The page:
PMCID: PMC4383925  PMID: 25392413
9.  SNiPloid: A Utility to Exploit High-Throughput SNP Data Derived from RNA-Seq in Allopolyploid Species 
High-throughput sequencing is a common approach to discover SNP variants, especially in plant species. However, methods to analyze predicted SNPs are often optimized for diploid plant species whereas many crop species are allopolyploids and combine related but divergent subgenomes (homoeologous chromosome sets). We created a software tool, SNiPloid, that exploits and interprets putative SNPs in the context of allopolyploidy by comparing SNPs from an allopolyploid with those obtained in its modern-day diploid progenitors. SNiPloid can compare SNPs obtained from a sample to estimate the subgenome contribution to the transcriptome or SNPs obtained from two polyploid accessions to search for SNP divergence.
PMCID: PMC3791807  PMID: 24163691
10.  An Improved Method for TAL Effectors DNA-Binding Sites Prediction Reveals Functional Convergence in TAL Repertoires of Xanthomonas oryzae Strains 
PLoS ONE  2013;8(7):e68464.
Transcription Activators-Like Effectors (TALEs) belong to a family of virulence proteins from the Xanthomonas genus of bacterial plant pathogens that are translocated into the plant cell. In the nucleus, TALEs act as transcription factors inducing the expression of susceptibility genes. A code for TALE-DNA binding specificity and high-resolution three-dimensional structures of TALE-DNA complexes were recently reported. Accurate prediction of TAL Effector Binding Elements (EBEs) is essential to elucidate the biological functions of the many sequenced TALEs as well as for robust design of artificial TALE DNA-binding domains in biotechnological applications. In this work a program with improved EBE prediction performances was developed using an updated specificity matrix and a position weight correction function to account for the matching pattern observed in a validation set of TALE-DNA interactions. To gain a systems perspective on the large TALE repertoires from X. oryzae strains, this program was used to predict rice gene targets for 99 sequenced family members. Integrating predictions and available expression data in a TALE-gene network revealed multiple candidate transcriptional targets for many TALEs as well as several possible instances of functional convergence among TALEs.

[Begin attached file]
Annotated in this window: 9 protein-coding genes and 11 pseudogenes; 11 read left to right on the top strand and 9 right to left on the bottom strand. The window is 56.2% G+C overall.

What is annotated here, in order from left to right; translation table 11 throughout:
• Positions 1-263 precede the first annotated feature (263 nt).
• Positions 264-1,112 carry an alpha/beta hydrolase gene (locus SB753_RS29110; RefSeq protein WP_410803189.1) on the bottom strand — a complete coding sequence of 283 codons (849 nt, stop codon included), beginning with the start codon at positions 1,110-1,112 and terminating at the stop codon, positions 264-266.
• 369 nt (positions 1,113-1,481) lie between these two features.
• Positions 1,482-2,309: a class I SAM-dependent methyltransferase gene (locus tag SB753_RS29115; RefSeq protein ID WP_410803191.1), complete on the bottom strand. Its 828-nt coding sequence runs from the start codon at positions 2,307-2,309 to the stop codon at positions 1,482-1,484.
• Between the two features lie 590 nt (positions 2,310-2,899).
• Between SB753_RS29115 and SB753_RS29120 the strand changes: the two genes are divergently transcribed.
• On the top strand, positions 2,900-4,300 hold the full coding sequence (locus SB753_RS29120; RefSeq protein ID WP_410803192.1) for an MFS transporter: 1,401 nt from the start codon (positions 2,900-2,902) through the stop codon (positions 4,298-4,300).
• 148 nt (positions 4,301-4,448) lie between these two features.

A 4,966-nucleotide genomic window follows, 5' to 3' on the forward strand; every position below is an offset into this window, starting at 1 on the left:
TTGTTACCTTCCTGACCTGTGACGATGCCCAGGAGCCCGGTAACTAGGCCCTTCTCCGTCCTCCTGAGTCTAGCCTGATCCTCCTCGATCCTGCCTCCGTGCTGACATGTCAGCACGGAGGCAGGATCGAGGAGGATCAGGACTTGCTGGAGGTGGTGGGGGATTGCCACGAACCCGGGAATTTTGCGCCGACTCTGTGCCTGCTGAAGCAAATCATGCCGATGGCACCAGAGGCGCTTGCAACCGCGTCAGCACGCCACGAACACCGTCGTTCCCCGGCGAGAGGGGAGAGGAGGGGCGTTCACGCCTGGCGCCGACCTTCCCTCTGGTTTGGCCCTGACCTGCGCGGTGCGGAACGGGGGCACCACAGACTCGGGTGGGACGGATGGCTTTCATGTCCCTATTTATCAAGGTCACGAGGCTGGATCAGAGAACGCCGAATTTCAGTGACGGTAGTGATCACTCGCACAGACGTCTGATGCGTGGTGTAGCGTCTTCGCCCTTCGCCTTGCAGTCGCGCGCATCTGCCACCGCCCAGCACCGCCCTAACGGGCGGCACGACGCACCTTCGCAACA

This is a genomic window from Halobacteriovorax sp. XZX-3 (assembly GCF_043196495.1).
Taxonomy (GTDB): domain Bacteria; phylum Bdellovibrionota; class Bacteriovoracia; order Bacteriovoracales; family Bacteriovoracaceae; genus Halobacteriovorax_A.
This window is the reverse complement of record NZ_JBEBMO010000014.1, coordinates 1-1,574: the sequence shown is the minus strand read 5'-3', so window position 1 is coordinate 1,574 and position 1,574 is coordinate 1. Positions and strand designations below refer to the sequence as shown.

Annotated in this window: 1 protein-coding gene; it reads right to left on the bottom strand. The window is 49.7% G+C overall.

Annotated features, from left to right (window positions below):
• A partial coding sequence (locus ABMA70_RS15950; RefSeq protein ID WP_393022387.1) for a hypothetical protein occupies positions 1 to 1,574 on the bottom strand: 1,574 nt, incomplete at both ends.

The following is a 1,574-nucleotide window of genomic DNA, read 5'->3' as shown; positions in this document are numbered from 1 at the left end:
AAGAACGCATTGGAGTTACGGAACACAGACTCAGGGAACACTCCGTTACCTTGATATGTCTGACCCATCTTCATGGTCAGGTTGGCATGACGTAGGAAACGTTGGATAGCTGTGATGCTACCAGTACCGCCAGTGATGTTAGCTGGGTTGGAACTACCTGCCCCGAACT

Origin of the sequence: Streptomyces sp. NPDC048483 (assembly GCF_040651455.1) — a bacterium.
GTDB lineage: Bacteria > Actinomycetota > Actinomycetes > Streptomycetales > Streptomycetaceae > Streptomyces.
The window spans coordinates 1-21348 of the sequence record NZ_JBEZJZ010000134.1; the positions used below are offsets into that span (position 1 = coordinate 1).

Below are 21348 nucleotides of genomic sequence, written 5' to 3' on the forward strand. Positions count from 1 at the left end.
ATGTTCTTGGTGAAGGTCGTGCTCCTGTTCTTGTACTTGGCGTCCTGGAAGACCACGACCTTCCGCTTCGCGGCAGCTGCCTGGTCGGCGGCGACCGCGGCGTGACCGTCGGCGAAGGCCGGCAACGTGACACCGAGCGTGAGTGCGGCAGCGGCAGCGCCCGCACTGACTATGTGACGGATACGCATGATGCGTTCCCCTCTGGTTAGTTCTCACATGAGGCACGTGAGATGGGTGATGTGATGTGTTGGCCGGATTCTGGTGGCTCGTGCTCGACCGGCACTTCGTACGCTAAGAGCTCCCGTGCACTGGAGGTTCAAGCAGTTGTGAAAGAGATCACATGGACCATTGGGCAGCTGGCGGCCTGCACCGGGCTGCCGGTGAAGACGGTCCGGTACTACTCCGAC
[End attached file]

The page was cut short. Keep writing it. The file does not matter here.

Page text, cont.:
PMCID: PMC3711819  PMID: 23869221
11.  The Banana Genome Hub 
Banana is one of the world’s favorite fruits and one of the most important crops for developing countries. The banana reference genome sequence (Musa acuminata) was recently released. Given the taxonomic position of Musa, the completed genomic sequence has particular comparative value to provide fresh insights about the evolution of the monocotyledons. The study of the banana genome has been enhanced by a number of tools and resources that allows harnessing its sequence. First, we set up essential tools such as a Community Annotation System, phylogenomics resources and metabolic pathways. Then, to support post-genomic efforts, we improved banana existing systems (e.g. web front end, query builder), we integrated available Musa data into generic systems (e.g. markers and genetic maps, synteny blocks), we have made interoperable with the banana hub, other existing systems containing Musa data (e.g. transcriptomics, rice reference genome, workflow manager) and finally, we generated new results from sequence analyses (e.g. SNP and polymorphism analysis). Several uses cases illustrate how the Banana Genome Hub can be used to study gene families. Overall, with this collaborative effort, we discuss the importance of the interoperability toward data integration between existing information systems.
Database URL:
PMCID: PMC3662865  PMID: 23707967
12.  Deep Sequencing Reveals Differences in the Transcriptional Landscapes of Fibers from Two Cultivated Species of Cotton 
PLoS ONE  2012;7(11):e48855.